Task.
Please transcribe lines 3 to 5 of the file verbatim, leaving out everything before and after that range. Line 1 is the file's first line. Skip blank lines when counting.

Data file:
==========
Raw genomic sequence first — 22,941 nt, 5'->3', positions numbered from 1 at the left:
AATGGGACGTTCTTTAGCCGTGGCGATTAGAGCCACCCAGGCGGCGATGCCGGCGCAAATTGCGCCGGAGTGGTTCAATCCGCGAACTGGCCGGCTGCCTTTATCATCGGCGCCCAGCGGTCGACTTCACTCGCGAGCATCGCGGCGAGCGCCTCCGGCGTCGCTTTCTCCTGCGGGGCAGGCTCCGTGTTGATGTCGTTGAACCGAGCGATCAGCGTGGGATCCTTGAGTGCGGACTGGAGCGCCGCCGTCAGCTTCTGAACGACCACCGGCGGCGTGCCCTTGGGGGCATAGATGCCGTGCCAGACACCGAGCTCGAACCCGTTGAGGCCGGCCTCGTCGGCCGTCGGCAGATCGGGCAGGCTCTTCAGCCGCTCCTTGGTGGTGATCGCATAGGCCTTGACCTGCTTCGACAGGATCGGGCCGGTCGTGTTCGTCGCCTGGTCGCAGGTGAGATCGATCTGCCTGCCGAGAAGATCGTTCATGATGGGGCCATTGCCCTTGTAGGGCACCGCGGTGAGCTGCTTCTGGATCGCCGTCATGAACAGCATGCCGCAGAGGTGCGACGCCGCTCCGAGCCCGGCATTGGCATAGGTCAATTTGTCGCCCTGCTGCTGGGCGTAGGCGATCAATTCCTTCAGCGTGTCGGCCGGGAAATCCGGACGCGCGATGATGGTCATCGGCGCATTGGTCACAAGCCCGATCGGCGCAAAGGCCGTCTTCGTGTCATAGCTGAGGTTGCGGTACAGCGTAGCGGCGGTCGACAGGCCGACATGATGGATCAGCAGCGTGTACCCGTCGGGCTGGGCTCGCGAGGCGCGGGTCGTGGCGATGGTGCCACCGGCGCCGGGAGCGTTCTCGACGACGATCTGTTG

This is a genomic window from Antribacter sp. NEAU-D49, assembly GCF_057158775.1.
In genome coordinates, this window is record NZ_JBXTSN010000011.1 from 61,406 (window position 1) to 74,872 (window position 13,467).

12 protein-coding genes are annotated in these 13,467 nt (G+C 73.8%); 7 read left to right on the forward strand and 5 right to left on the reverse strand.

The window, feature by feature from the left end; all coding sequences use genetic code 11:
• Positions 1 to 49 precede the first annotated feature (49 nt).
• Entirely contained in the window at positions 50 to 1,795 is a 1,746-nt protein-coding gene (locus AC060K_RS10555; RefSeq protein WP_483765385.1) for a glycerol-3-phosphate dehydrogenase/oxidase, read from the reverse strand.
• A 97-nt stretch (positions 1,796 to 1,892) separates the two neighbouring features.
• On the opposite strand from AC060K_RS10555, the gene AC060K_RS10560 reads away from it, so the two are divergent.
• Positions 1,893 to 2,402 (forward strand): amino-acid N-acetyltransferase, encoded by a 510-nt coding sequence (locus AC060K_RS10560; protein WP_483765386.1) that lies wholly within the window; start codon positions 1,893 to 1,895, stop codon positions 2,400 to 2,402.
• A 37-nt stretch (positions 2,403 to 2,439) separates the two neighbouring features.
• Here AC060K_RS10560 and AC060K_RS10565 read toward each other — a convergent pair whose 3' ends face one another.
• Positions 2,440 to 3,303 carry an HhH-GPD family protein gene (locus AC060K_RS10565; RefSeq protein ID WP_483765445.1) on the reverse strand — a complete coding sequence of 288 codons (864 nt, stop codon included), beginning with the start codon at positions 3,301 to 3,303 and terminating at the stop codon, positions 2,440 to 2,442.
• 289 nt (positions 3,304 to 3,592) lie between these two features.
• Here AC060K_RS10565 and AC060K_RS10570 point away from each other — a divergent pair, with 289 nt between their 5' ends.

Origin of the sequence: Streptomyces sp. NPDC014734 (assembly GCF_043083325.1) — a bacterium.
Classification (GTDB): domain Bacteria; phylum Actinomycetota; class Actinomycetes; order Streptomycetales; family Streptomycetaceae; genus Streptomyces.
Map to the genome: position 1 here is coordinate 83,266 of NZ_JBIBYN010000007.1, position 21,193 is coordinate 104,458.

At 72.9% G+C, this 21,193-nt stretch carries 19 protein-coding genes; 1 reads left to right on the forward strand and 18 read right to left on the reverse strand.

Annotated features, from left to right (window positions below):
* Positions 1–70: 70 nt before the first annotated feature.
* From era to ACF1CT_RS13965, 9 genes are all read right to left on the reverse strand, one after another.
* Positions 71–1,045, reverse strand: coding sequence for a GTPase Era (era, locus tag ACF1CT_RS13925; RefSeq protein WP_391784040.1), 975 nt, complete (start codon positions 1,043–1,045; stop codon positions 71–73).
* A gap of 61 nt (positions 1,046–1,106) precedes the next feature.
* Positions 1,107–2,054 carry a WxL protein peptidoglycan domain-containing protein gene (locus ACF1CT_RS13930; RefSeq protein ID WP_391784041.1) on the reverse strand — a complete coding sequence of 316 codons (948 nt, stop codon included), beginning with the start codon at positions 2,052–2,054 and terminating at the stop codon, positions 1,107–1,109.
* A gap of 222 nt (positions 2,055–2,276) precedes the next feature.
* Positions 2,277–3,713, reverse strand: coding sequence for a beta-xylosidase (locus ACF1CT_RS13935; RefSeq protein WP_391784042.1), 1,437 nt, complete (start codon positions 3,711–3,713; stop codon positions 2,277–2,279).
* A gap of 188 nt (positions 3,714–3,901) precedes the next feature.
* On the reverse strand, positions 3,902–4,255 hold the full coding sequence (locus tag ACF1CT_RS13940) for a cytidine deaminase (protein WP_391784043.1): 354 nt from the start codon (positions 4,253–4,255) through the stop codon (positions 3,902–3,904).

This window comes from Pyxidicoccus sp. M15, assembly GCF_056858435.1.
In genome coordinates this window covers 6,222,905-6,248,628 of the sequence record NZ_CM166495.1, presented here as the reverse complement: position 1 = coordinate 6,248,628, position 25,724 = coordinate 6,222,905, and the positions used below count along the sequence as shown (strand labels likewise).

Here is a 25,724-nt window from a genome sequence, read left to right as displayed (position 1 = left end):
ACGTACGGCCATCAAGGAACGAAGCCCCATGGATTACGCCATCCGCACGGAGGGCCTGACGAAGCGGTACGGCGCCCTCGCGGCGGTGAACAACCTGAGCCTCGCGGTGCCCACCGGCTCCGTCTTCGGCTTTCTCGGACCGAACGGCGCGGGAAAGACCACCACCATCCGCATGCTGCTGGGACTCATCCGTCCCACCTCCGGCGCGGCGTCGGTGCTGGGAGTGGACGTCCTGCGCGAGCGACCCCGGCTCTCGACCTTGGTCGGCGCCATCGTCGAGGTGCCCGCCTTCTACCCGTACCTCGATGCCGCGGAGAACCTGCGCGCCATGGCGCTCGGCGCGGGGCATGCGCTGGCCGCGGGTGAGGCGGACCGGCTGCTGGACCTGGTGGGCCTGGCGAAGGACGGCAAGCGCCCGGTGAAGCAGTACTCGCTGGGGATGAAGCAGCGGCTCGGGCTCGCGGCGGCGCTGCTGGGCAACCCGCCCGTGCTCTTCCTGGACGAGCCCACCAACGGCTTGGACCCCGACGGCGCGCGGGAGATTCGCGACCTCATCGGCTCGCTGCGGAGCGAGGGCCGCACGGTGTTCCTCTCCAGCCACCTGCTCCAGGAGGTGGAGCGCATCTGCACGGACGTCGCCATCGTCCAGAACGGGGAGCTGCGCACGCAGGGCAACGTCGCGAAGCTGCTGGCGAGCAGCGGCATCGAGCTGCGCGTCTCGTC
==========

This is a genomic window from Antribacter sp. NEAU-D49, assembly GCF_057158775.1.
In genome coordinates, this window is record NZ_JBXTSN010000011.1 from 61,406 (window position 1) to 74,872 (window position 13,467).

12 protein-coding genes are annotated in these 13,467 nt (G+C 73.8%); 7 read left to right on the forward strand and 5 right to left on the reverse strand.